Monday, October 4, 2010

3rd Grade Memories

I was laying in bed last night…totally exhausted, but not quite able to go to sleep right away…and I started thinking about random things. Things that would not make sense to think about at any other time of the day when your weekend-day is packed full of nursing, cooking, nursing, cleaning and more nursing. Are you noticing a theme here? LOL!

Anyway, when I should have been sleeping or nodding off into la-la land a thought struck me about the similarities between Jenna and myself at this time in her life. She’s in third grade now, and I started thinking about what third grade was like for me and how things are the same or different for her. First off (I think that this is why I was on this train of thought), it was picture day this past Thursday at her school - I dread school picture day because I honestly think that they all stink. No one takes a good school picture. They’re too canned, too posed, and I’m the Mom that normally forgets that it’s school picture day and sends my kid to school with her hair not brushed and a ratty T-shirt on…the trend started with my own 1st grade picture taken with pigtails (the horror!) in my hair because MY mom forgot that it was picture day…I’m just keeping the dream alive.

But I digress. Thinking about her school pictures for the third grade got me thinking about my own 3rd grade portrait, which I’ll have to share with you another day. It’s not a pretty picture, by the way, but it made me remember my third grade year in general…and a funny story to pass along on your dreary Monday evening.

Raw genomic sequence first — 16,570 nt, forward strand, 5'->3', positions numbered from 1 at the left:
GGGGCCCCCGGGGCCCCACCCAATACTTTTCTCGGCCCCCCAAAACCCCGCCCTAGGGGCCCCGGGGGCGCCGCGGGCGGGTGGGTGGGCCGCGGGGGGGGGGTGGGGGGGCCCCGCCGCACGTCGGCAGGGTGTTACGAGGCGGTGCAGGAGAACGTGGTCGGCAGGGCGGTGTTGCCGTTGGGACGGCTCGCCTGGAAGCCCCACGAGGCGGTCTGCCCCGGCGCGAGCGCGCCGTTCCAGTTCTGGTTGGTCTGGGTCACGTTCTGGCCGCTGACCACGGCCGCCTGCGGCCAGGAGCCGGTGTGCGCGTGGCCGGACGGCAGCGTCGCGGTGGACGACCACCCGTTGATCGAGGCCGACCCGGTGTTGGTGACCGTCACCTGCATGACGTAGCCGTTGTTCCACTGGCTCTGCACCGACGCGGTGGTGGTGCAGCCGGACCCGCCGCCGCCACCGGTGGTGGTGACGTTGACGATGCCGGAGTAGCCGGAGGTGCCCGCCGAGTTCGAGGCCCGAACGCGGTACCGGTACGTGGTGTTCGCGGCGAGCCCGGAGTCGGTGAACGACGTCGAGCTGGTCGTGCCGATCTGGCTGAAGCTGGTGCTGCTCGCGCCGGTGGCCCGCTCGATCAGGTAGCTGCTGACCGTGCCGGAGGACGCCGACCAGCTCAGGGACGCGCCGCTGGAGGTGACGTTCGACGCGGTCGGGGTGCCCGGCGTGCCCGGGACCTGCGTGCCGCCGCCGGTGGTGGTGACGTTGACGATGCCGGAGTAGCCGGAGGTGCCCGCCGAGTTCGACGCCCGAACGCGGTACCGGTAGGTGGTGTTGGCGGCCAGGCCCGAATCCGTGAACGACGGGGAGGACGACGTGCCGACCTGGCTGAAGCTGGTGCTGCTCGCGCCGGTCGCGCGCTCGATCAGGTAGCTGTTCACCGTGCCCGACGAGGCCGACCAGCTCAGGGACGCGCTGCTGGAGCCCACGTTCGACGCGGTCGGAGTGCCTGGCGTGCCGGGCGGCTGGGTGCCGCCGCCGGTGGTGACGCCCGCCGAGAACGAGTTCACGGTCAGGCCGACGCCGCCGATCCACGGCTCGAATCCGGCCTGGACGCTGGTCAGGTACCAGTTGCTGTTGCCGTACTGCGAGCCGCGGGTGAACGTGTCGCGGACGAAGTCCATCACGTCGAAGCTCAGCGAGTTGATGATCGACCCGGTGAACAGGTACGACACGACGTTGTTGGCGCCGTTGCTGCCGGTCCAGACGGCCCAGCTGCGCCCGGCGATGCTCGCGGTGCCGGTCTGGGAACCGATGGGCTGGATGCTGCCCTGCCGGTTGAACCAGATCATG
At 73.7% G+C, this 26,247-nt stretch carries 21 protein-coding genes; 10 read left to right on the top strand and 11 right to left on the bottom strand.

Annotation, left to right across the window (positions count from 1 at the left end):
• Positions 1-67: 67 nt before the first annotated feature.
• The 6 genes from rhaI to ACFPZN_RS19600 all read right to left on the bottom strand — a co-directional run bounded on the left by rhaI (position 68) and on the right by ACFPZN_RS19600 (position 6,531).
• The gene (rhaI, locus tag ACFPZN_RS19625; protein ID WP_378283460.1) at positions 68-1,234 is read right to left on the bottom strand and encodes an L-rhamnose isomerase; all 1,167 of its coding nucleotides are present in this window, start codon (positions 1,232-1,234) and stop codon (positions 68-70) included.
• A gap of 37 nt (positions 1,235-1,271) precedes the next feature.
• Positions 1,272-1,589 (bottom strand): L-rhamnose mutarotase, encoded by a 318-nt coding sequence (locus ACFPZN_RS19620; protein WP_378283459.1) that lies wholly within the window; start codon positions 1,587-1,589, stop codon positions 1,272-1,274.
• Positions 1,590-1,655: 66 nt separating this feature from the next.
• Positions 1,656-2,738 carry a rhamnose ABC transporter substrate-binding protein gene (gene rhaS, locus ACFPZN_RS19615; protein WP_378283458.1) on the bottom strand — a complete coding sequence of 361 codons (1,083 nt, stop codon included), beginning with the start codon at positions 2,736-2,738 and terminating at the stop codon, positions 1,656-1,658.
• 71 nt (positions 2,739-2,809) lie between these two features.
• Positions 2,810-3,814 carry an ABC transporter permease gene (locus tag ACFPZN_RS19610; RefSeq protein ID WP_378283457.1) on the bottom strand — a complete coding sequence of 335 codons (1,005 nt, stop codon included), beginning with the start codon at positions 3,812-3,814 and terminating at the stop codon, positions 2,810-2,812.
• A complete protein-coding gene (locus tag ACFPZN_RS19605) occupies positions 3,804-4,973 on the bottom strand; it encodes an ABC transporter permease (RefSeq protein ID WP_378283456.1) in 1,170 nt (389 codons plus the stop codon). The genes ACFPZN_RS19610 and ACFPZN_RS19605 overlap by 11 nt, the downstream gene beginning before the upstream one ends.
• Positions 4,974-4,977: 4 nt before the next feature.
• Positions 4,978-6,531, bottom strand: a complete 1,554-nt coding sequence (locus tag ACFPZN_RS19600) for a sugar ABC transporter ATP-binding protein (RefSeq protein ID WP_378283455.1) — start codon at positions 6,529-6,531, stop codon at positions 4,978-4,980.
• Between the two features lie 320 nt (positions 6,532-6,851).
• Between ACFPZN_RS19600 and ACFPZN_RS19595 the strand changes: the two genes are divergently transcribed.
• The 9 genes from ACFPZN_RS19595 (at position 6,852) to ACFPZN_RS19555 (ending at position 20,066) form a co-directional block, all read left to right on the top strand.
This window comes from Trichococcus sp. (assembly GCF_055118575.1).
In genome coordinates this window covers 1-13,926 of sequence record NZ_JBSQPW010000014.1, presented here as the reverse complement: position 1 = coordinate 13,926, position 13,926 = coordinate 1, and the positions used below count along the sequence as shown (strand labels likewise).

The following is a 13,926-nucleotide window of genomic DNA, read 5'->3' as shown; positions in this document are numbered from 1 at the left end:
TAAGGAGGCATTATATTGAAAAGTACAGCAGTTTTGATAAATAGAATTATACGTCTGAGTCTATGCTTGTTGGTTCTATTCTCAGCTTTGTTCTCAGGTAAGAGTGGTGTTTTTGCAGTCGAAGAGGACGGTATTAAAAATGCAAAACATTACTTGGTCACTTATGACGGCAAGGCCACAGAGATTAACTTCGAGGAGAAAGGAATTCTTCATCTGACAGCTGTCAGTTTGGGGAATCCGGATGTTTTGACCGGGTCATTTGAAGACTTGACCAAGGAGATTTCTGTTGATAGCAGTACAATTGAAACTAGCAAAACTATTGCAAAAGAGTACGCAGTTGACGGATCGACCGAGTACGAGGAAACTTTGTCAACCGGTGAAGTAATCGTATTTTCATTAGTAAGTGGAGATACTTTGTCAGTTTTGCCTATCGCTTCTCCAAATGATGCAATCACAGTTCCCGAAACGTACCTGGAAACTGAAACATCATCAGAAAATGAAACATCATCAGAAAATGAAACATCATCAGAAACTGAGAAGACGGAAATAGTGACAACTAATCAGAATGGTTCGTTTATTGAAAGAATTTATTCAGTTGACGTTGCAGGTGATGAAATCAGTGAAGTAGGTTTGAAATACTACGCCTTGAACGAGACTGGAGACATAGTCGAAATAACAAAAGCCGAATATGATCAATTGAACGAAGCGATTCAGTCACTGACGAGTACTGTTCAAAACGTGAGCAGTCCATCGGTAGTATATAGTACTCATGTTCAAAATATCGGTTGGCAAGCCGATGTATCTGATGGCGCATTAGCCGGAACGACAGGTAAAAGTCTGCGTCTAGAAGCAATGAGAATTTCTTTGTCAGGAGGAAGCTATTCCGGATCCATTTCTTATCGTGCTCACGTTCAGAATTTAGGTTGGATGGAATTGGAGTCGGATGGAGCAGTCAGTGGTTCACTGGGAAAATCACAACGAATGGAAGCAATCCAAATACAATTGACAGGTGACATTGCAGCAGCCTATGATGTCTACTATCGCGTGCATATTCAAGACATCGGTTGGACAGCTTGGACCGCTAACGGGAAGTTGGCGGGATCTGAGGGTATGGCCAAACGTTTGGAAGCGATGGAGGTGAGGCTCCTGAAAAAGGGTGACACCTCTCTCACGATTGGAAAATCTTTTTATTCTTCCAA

So come on, and jump in the magic time machine with me and we’ll travel back in time to 1983...or 1984…whatever.

Third grade was rough. Mainly because during my 2nd grade year, we were all tested for our smarts and stuff and it was decided that if you scored above a certain level you were given the option to be placed in a program called T.A.G. (Talented and Gifted). Being in TAG was supposed to be a cool thing, but in reality, it meant that you left all the other kids that you’d come to know over the last three years (K-2nd) and got sent off to West Elementary, what had to be the oldest campus in Athens. Not only was it old, but it was far away…and there were not very many white kids in attendance at this school. Other than the 4th grade class of TAG students, we stuck out like sore thumbs and were teased/taunted mercilessly during any breaks or recesses when we were released with the other kids in the school. Which meant that our little 3rd grade class pretty much kept to itself. We played with just each other, we did PE class and all other electives with just each other and this group of 20-25 kids got to be really close, which worked out well since we basically took classes with just those kids for the next few years – until junior high, at least.